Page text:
Forest Hill Drive and Guerilla Hollow are closed on Sunday, May 25 due to high winds.

Black Bear Spotted at Bernheim Forest

By Andrew Berry

Black Bear in the Cypress Tupleo Swamp, likely bass fishing
Black Bear in the Cypress Tupleo Swamp, likely bass fishing

A black bear was spotted in Bernheim Forest last Sunday (July 17) in the Cypress Tupelo Swamp area of Lake Nevin, sitting in Guerilla Creek. We believe it may have been fishing in a section of the creek that had several largemouth bass swimming in a shallow pool. The bear has not been seen since Sunday, which leads us to believe it has likely moved out of the Lake Nevin area, though it could still be inside Bernheim.

It is likely a male bear that is traveling throughout Kentucky looking for mates. Sightings have occurred in several other locations in central Kentucky and southern Indiana recently. The bears are following the corridor of knobs that leads from the Appalachian Plateau into the Greater Bernheim area. It is not uncommon for several bears that make the journey during the summer, usually returning to the mountains before fall. However, with an expanding population it is only a matter of time before one of these bears sticks around.

Bears have not been documented from Bernheim in our 87 year history, though we have evidence that they previously occurred at Bernheim in the form of bear wallows (a sink in the ground capable of being made by bears) in a cave. We are excited by the latest discovery because it demonstrates connectivity between the Appalachian Plateau and the Greater Bernheim Ecosystem through forested wildlife corridors crossing the Knobs region.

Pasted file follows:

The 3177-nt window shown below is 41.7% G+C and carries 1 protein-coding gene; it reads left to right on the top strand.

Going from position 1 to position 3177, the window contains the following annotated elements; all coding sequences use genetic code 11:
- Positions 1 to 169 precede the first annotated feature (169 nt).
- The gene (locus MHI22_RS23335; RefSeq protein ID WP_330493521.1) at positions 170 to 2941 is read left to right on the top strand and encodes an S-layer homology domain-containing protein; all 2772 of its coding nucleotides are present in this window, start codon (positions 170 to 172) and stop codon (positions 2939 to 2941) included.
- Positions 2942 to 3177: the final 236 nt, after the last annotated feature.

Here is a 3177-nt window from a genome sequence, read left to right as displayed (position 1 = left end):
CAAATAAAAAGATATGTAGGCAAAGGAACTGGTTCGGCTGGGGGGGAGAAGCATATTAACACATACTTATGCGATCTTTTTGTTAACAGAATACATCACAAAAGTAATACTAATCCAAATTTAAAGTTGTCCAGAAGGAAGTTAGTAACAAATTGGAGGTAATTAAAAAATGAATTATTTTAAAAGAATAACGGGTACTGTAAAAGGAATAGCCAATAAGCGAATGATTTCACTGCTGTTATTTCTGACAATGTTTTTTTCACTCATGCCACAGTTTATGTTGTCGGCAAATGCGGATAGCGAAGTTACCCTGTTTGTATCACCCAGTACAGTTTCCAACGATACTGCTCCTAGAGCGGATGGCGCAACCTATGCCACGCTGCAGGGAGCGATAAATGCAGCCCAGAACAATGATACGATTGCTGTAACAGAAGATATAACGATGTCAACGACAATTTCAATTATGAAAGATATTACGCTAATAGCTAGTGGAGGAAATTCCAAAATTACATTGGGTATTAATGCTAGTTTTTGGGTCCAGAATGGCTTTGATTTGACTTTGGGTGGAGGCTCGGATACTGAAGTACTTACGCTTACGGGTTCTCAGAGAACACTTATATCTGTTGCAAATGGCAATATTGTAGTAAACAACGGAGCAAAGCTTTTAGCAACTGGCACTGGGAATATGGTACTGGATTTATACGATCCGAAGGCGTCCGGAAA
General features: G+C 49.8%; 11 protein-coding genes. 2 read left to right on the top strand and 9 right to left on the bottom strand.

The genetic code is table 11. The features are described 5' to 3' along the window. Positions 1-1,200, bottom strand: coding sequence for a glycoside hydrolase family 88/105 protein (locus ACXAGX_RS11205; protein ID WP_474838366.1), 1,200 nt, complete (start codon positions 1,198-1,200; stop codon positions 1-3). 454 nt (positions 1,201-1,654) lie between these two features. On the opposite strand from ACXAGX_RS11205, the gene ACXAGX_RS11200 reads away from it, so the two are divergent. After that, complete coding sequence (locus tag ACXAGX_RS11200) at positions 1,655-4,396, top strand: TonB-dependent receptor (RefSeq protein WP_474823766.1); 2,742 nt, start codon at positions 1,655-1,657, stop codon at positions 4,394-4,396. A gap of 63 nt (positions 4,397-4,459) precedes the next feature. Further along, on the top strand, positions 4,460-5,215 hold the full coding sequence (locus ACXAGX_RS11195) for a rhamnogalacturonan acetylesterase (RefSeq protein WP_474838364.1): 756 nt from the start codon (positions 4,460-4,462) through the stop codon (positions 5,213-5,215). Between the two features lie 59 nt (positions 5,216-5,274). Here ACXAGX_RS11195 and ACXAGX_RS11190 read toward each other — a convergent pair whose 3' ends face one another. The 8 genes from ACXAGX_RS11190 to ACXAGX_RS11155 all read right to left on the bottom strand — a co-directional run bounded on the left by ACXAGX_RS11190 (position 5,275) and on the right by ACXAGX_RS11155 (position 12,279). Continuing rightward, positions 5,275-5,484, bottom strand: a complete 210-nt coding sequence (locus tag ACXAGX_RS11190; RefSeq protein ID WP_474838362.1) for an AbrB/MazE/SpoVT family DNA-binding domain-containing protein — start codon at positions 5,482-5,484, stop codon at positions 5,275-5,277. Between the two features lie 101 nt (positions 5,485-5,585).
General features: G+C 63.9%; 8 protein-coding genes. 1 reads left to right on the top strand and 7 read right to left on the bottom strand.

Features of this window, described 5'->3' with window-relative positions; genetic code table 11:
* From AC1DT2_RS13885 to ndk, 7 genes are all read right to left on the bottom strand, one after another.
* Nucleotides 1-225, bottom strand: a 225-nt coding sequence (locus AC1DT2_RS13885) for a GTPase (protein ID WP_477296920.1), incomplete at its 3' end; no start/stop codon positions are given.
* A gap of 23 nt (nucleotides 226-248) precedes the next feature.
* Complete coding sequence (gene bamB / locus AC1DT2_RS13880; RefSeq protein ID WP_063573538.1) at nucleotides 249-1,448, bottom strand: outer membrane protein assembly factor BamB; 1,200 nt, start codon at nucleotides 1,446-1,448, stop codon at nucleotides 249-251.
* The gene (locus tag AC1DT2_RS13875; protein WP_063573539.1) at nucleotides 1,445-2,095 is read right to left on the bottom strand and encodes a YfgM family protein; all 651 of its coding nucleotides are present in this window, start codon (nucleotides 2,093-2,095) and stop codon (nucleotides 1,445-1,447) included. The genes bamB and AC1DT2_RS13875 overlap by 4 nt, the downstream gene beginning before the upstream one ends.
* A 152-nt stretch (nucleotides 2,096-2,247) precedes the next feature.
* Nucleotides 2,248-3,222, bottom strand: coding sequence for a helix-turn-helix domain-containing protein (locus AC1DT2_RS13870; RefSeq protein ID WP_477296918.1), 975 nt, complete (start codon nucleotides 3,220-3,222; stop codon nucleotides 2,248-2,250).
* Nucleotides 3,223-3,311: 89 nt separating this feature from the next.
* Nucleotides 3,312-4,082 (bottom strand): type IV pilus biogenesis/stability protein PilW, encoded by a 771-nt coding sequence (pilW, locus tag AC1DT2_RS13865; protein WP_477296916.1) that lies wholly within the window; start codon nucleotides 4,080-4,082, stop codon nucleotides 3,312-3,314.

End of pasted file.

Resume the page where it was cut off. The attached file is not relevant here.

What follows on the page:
Black bear tracks near Lake Nevin
Black bear tracks near Lake Nevin

Bernheim’s protection of over 14,000 acres of waterways and forests, as well as the natural lands protected by our fine neighbors, provide critical corridors for large and small mammals that move through or live in this area. The rebound of oak/hickory forests throughout the state has attracted many different kinds of wildlife, and adding this black bear to our biodiversity list brings the total number of mammals found in Bernheim to 46. We are proud that Bernheim protects and has helped reestablish a wide array of native plants and animals of all types on our land.  Due to our uniquely large forest size and the healthy habitats we have developed, Bernheim would be delighted to have a small population of black bear establish permanent residence here.

Observing a black bear in the wild is a unique and wonderful experience.   Black bear are typically shy in nature, but we remind people that they are powerful wild animals, so if you are lucky enough to observe one, please keep your distance, do not feed or follow, and as always keep your dog on leash.

We always want to know more about the wildlife within the Greater Bernheim Ecological District, so please let us know where and when bears are observed at Bernheim and surrounding lands.    Contact nature@bernheim.org or call our receptionist at 502 955-8512 to report bear sightings.

Tags:

Our Newsletter

Sign up for the Bernheim Buzz

Get the "buzz" of Bernheim activity weekly in your inbox by signing up below.

This field is for validation purposes and should be left unchanged.